Automation is commonly thought of as an attempt by rich companies to get richer. Instead, it’s often an effort to cut costs when the future of the economy looks bleak. Take, for example, the economic slump of the 1950s. Though 13 million jobs were ultimately destroyed during the decade, an astounding 20 million new ones were created — thanks, in large part, to technological advancements such as automation.
With visions of the next recession already clouding the horizon for many Americans, we can bet on a sweeping wave of automation technology to shake up the workforce once again. Only this time — with technology that’s advanced by leaps and bounds since the ’50s — the disruption will be stronger and reach further than ever before.
Automation Is Expected to Increase Rapidly
A 2011 study evaluated how the Great Recession impacted structural unemployment in the United States. The study’s authors reported that the structural unemployment rate rose by nearly 2 percentage points between the end of 2006 and 2010. It was enough to disrupt industries and permanently alter local economies, but the next recession could be far worse.
Over the past decade, companies have made huge strides in automation. Consider that innovations like self-driving cars, which used to be the stuff of fantasies, are already becoming a reality. As a lesson in history plays out before us, the next recession will cause companies to reach for more cost-cutting automation, which will likely lead to larger job losses than in previous recessions.
The availability and maturity of artificial intelligence and machine learning technologies could be the catalyst for a massive wave of automation in all kinds of industries. In a recession where profits dip and human labor becomes one of a business’s biggest expenses, the incentive for companies to pursue automation will drastically increase.
To make matters worse, automation disproportionately affects economically vulnerable workers because simple, repetitive tasks are the most likely to be automated. Employment will primarily contract in industries such as food service, manufacturing and transportation, where workers struggle to make a living even under ideal employment circumstances.
The good news is that other fields will be starving for employees, but it will take purposeful policy changes to prepare displaced workers.
How the Federal Government Can Respond to Automation
Although most employees understand the need to learn new skills — and data from the Pew Research Center suggests that 49 percent of Americans anticipate reduced job security by 2050 — that doesn’t mean they have access to the resources necessary to pursue new employment avenues. At present, the Organization for Economic Cooperation and Development warns that the employees who need training the most are the least likely to receive it, setting the stage for alarming levels of unemployment.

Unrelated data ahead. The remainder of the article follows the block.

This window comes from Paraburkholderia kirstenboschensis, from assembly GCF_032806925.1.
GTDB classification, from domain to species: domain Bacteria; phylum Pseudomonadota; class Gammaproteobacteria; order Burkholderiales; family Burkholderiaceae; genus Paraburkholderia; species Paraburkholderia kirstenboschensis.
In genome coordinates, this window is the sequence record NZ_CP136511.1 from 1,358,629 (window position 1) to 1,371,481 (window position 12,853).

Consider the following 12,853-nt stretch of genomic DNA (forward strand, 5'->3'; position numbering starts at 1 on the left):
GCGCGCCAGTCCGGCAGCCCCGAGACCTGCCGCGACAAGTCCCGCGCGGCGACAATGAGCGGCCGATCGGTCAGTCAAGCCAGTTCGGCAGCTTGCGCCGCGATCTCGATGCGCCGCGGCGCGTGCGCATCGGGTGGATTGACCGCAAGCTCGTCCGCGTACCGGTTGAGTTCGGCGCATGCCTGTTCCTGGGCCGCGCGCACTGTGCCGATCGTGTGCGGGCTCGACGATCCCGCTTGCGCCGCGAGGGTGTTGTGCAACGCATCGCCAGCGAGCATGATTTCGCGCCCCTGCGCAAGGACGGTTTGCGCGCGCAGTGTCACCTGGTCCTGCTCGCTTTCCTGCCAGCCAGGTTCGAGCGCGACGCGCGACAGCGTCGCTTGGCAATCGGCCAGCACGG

Governments, however, have the power to quell this growing issue by aiding workers’ growth. Here are two ways they can start:
- Fund valuable training programs. To avoid a future of increased economic and social tensions, government can start by making training programs a financially viable proposition for out-of-work employees. The costs associated with traditional college degrees can’t be ignored. However, strategic investments in training can ease the transition from one role to the next and produce better outcomes for people affected by automation — all by opening them up to careers with more growth potential.
Thankfully, government doesn’t need to reinvent the wheel when it comes time to map out these programs. If they don’t have the infrastructure in place to help workers learn new skills already, they can partner with pre-existing training organizations to achieve worker security and strengthen community roots.
- Partner with organizations for on-the-job reskilling initiatives. Government programs should also continue to support the workers performing lower-wage jobs. Emphasizing on-the-job training and skills development — even if it’s part-time — will help workers prepare for the needs and careers of the future. Ninety-four percent of workers say they’d stay in their roles longer if they were given regular opportunities to learn. This isn’t just a way to keep workers secure — it’s a boon for any workplace.
Finding ways to support or partner with employers making strides to do this is a viable way to encourage on-the-job learning opportunities. This approach is already tried and tested as well: In July 2018, the federal government announced a partnership with 23 organizations to further an apprenticeship and employee reskilling initiative.
It’s true that automation has historically created more jobs than it’s eliminated, but it still causes incredible upheaval for the millions of workers who are left looking for new employment. If the federal government wants to reduce the fallout from the next major wave of automation, it must implement training programs that prepare employees for the next chapter in their careers.